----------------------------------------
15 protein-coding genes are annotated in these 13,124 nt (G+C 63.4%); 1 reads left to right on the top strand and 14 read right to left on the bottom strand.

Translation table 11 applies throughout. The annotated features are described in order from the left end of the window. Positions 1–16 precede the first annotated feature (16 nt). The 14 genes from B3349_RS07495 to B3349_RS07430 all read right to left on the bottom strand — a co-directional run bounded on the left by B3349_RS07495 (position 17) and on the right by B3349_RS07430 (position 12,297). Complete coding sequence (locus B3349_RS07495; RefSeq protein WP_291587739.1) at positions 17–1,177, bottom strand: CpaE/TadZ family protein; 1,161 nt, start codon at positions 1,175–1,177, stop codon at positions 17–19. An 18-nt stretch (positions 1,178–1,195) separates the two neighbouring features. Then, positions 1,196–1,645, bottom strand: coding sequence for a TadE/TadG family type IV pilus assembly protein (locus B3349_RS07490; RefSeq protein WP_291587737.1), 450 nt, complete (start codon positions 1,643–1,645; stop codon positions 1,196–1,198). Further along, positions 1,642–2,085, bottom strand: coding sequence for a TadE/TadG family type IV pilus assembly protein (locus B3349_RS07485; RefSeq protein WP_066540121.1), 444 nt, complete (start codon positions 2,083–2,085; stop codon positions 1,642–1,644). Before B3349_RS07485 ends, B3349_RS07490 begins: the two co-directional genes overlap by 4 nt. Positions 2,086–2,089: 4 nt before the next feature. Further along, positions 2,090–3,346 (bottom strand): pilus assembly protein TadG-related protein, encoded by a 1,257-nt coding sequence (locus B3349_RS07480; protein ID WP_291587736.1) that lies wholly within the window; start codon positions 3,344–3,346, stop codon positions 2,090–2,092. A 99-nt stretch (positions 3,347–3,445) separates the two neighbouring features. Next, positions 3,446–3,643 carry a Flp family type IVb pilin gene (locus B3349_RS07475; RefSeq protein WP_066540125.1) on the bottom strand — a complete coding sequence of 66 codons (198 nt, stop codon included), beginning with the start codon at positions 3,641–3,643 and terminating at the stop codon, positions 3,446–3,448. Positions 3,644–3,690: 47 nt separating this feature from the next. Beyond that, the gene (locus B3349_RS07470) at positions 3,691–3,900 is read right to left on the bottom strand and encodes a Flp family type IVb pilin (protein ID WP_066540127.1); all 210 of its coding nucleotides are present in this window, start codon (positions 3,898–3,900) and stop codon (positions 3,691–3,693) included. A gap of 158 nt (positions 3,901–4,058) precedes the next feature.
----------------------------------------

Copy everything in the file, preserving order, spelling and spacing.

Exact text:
15 protein-coding genes are annotated in these 13,124 nt (G+C 63.4%); 1 reads left to right on the top strand and 14 read right to left on the bottom strand.

Translation table 11 applies throughout. The annotated features are described in order from the left end of the window. Positions 1–16 precede the first annotated feature (16 nt). The 14 genes from B3349_RS07495 to B3349_RS07430 all read right to left on the bottom strand — a co-directional run bounded on the left by B3349_RS07495 (position 17) and on the right by B3349_RS07430 (position 12,297). Complete coding sequence (locus B3349_RS07495; RefSeq protein WP_291587739.1) at positions 17–1,177, bottom strand: CpaE/TadZ family protein; 1,161 nt, start codon at positions 1,175–1,177, stop codon at positions 17–19. An 18-nt stretch (positions 1,178–1,195) separates the two neighbouring features. Then, positions 1,196–1,645, bottom strand: coding sequence for a TadE/TadG family type IV pilus assembly protein (locus B3349_RS07490; RefSeq protein WP_291587737.1), 450 nt, complete (start codon positions 1,643–1,645; stop codon positions 1,196–1,198). Further along, positions 1,642–2,085, bottom strand: coding sequence for a TadE/TadG family type IV pilus assembly protein (locus B3349_RS07485; RefSeq protein WP_066540121.1), 444 nt, complete (start codon positions 2,083–2,085; stop codon positions 1,642–1,644). Before B3349_RS07485 ends, B3349_RS07490 begins: the two co-directional genes overlap by 4 nt. Positions 2,086–2,089: 4 nt before the next feature. Further along, positions 2,090–3,346 (bottom strand): pilus assembly protein TadG-related protein, encoded by a 1,257-nt coding sequence (locus B3349_RS07480; protein ID WP_291587736.1) that lies wholly within the window; start codon positions 3,344–3,346, stop codon positions 2,090–2,092. A 99-nt stretch (positions 3,347–3,445) separates the two neighbouring features. Next, positions 3,446–3,643 carry a Flp family type IVb pilin gene (locus B3349_RS07475; RefSeq protein WP_066540125.1) on the bottom strand — a complete coding sequence of 66 codons (198 nt, stop codon included), beginning with the start codon at positions 3,641–3,643 and terminating at the stop codon, positions 3,446–3,448. Positions 3,644–3,690: 47 nt separating this feature from the next. Beyond that, the gene (locus B3349_RS07470) at positions 3,691–3,900 is read right to left on the bottom strand and encodes a Flp family type IVb pilin (protein ID WP_066540127.1); all 210 of its coding nucleotides are present in this window, start codon (positions 3,898–3,900) and stop codon (positions 3,691–3,693) included. A gap of 158 nt (positions 3,901–4,058) precedes the next feature.